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Mass. Cultural Council urges Berkshire Museum to abandon sale of artwork

Once these Massachusetts treasures hit the auction block they will be gone forever, most likely landing in private collections abroad, if recent sales of this magnitude are any guide.

Boston — The Massachusetts Cultural Council has issued the following statement concerning the Berkshire Museum’s proposed sale of its art collection:

“The Mass Cultural Council is proud to be a longtime supporter of the Berkshire Museum through investments in its operations, facilities, public education and accessibility initiatives. The Museum has been an important partner in our mission to support excellence, access, education, and diversity in the arts, humanities, and sciences across Massachusetts.

“To finance future operations, endowment and redesign, the Berkshire Museum has contracted with Sotheby’s auction house to sell 40 works of art from its permanent collection. After careful consideration and analysis, the Mass Cultural Council strongly opposes this plan as a violation of the Museum’s public trust. We urge the Museum’s Board of Trustees to reverse its decision to sell these artworks and explore alternatives to stabilize its finances and generate community support for its new vision. These alternatives exist, and we are prepared to help the Museum and its Board explore them and realize another path forward.

“As a state agency, the Mass Cultural Council invests in our museums as public institutions by virtue of their designation as 501(c) (3) nonprofit organizations, which exempts them from property and corporate taxes and allows them to accept contributions and donations that are tax-deductible to donors, including works of art and culture. That tax-exempt status establishes nonprofit museums’ eligibility for our funding, grants from the Mass Cultural Facilities Fund, and many other public funders and private foundations.

“In return our nonprofit museums have a special responsibility to act as stewards for our Commonwealth’s unique cultural heritage for the benefit of our citizens today and for future generations. For these reasons and many others, museum deaccessioning of artworks and cultural assets should be done only in the context of a carefully developed collections plan, sound institutional planning and, where appropriate, public input. Further, there are longstanding, widely accepted museum standards that require that funds generated from deaccessioning must be used for the care and preservation of artwork, or to purchase new art. Museum collections should never be treated as disposable financial assets.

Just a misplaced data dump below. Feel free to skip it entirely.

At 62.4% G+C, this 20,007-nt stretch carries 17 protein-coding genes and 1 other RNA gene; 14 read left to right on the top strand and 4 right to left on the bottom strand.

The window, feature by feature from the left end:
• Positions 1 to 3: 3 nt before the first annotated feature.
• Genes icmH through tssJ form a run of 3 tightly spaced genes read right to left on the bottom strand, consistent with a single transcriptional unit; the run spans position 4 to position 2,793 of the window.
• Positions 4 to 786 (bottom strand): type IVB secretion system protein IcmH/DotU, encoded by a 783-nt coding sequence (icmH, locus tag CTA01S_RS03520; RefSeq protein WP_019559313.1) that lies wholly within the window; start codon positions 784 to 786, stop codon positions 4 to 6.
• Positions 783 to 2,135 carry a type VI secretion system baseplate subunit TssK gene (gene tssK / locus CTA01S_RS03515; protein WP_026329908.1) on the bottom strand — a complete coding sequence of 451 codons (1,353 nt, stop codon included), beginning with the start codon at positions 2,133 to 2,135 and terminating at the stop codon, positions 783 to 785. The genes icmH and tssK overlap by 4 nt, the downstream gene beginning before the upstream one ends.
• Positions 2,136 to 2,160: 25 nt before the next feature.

“The Berkshire Museum disregarded these important guidelines in its deaccessioning process. As a result major national accrediting organizations for both art and history museums have condemned its plan, and the Museum was forced to sever its affiliation with the Smithsonian Institution and the benefits that came with it.

“The Museum has stated that it must raise $60 million to stabilize its finances, strengthen its endowment, and fulfill its new vision—an interdisciplinary, interactive approach connecting the arts, sciences, and local history. We recognize the extraordinary challenges of operating a nonprofit museum with an extensive, diverse collection in a highly competitive philanthropic environment. And we appreciate the willingness of the Berkshire Museum and its volunteer Board to address these challenges to ensure the institution’s long-term viability. The Museum has run annual operating deficits for a decade, an unhealthy and unsustainable practice. Yet two independent analyses, along with our own review of the Museum’s audited financial statements, show clearly that the Museum could put itself in a healthy operating position without deaccessioning art. We fear, moreover, that its broader plans rely on uncertain market and cost projections, and that widespread public opposition to the deaccession will erode the very base of support upon which the Museum must depend to realize its ambitions.

“The children and families of Pittsfield deserve the chance to experience the work of Norman Rockwell, Albert Bierstadt, and Sir Joshua Reynolds in their own community. Once these Massachusetts treasures hit the auction block they will be gone forever, most likely landing in private collections abroad, if recent sales of this magnitude are any guide. The fact is that few museums can afford to purchase art of this significance, and must rely on the generosity of collectors who donate art to museums with confidence that it will be cared for and made available to the public. Thus the Berkshire decision threatens to undermine trust in museums and other cultural institutions at a time when such trust is one of our sector’s greatest assets.

“While we respect the hard work and consideration of the Board of Trustees of the Berkshire Museum, we urge them to take all necessary measures to curtail the sale of its artwork. We hope to work together to support the goal of putting the Museum on solid financial footing while allowing residents across Pittsfield, Berkshire County, and the Commonwealth, to experience this culturally significant artwork.”


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